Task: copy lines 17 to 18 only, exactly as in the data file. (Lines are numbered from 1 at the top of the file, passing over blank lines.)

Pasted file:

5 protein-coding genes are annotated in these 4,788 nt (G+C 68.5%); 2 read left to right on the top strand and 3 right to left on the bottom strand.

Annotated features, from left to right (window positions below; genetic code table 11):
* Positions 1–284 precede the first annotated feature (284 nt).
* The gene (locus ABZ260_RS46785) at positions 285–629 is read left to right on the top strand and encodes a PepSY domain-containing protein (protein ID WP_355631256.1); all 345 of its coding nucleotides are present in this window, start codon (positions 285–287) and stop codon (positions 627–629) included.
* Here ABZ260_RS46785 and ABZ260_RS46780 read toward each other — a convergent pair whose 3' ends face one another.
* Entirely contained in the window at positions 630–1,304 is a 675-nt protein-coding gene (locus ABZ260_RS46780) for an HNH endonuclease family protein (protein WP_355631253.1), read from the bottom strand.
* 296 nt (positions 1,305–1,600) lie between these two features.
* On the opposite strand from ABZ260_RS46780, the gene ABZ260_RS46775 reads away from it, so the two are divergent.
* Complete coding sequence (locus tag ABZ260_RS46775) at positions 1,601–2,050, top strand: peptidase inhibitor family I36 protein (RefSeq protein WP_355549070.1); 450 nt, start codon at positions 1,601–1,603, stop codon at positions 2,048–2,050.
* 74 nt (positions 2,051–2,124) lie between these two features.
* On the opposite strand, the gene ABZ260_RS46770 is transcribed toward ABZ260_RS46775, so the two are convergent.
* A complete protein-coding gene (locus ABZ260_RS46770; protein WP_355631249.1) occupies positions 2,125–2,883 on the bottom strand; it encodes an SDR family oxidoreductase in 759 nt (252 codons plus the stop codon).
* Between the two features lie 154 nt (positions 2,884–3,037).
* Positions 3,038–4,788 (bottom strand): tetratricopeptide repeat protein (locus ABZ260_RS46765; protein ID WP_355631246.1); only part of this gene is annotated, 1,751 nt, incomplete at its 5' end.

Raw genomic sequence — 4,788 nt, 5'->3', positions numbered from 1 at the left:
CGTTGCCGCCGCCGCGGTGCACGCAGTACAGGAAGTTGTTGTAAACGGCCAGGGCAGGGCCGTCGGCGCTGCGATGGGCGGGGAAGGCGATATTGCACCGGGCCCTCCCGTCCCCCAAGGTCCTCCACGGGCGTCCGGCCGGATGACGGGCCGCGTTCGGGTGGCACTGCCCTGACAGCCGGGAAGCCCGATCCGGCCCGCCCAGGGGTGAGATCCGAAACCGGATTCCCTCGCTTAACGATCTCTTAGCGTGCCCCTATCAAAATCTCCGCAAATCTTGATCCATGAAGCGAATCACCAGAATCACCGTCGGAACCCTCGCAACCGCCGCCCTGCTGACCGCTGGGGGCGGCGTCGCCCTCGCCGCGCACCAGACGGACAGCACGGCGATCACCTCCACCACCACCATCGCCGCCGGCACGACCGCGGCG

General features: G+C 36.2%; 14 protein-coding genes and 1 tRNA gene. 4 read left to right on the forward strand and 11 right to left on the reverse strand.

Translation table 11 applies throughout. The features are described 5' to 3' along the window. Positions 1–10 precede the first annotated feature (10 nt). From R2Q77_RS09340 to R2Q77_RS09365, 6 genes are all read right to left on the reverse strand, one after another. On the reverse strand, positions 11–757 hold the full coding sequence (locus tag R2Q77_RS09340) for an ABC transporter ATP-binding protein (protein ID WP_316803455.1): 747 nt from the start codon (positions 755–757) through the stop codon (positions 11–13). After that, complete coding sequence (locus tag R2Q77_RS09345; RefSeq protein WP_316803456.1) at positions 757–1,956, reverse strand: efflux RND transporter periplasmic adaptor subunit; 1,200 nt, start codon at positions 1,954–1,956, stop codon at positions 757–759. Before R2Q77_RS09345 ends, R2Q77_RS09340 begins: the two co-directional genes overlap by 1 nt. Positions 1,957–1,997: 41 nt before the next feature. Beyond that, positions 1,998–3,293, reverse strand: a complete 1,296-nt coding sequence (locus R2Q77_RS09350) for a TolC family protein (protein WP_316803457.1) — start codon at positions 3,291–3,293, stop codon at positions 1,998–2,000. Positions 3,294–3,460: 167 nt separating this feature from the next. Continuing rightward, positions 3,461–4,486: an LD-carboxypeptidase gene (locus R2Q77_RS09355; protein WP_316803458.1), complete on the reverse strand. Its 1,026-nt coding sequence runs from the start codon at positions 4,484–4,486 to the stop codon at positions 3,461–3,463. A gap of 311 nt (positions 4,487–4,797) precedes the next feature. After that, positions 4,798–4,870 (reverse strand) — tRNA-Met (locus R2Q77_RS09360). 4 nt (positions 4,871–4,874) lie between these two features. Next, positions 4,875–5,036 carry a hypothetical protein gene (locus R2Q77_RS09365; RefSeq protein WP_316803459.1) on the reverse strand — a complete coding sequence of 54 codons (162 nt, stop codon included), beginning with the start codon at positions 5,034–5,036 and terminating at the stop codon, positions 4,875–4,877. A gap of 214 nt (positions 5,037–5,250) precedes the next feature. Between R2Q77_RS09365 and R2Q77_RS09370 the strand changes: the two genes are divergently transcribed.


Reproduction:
General features: G+C 36.2%; 14 protein-coding genes and 1 tRNA gene. 4 read left to right on the forward strand and 11 right to left on the reverse strand.

Translation table 11 applies throughout. The features are described 5' to 3' along the window. Positions 1–10 precede the first annotated feature (10 nt). From R2Q77_RS09340 to R2Q77_RS09365, 6 genes are all read right to left on the reverse strand, one after another. On the reverse strand, positions 11–757 hold the full coding sequence (locus tag R2Q77_RS09340) for an ABC transporter ATP-binding protein (protein ID WP_316803455.1): 747 nt from the start codon (positions 755–757) through the stop codon (positions 11–13). After that, complete coding sequence (locus tag R2Q77_RS09345; RefSeq protein WP_316803456.1) at positions 757–1,956, reverse strand: efflux RND transporter periplasmic adaptor subunit; 1,200 nt, start codon at positions 1,954–1,956, stop codon at positions 757–759. Before R2Q77_RS09345 ends, R2Q77_RS09340 begins: the two co-directional genes overlap by 1 nt. Positions 1,957–1,997: 41 nt before the next feature. Beyond that, positions 1,998–3,293, reverse strand: a complete 1,296-nt coding sequence (locus R2Q77_RS09350) for a TolC family protein (protein WP_316803457.1) — start codon at positions 3,291–3,293, stop codon at positions 1,998–2,000. Positions 3,294–3,460: 167 nt separating this feature from the next. Continuing rightward, positions 3,461–4,486: an LD-carboxypeptidase gene (locus R2Q77_RS09355; protein WP_316803458.1), complete on the reverse strand. Its 1,026-nt coding sequence runs from the start codon at positions 4,484–4,486 to the stop codon at positions 3,461–3,463. A gap of 311 nt (positions 4,487–4,797) precedes the next feature. After that, positions 4,798–4,870 (reverse strand) — tRNA-Met (locus R2Q77_RS09360). 4 nt (positions 4,871–4,874) lie between these two features. Next, positions 4,875–5,036 carry a hypothetical protein gene (locus R2Q77_RS09365; RefSeq protein WP_316803459.1) on the reverse strand — a complete coding sequence of 54 codons (162 nt, stop codon included), beginning with the start codon at positions 5,034–5,036 and terminating at the stop codon, positions 4,875–4,877. A gap of 214 nt (positions 5,037–5,250) precedes the next feature. Between R2Q77_RS09365 and R2Q77_RS09370 the strand changes: the two genes are divergently transcribed.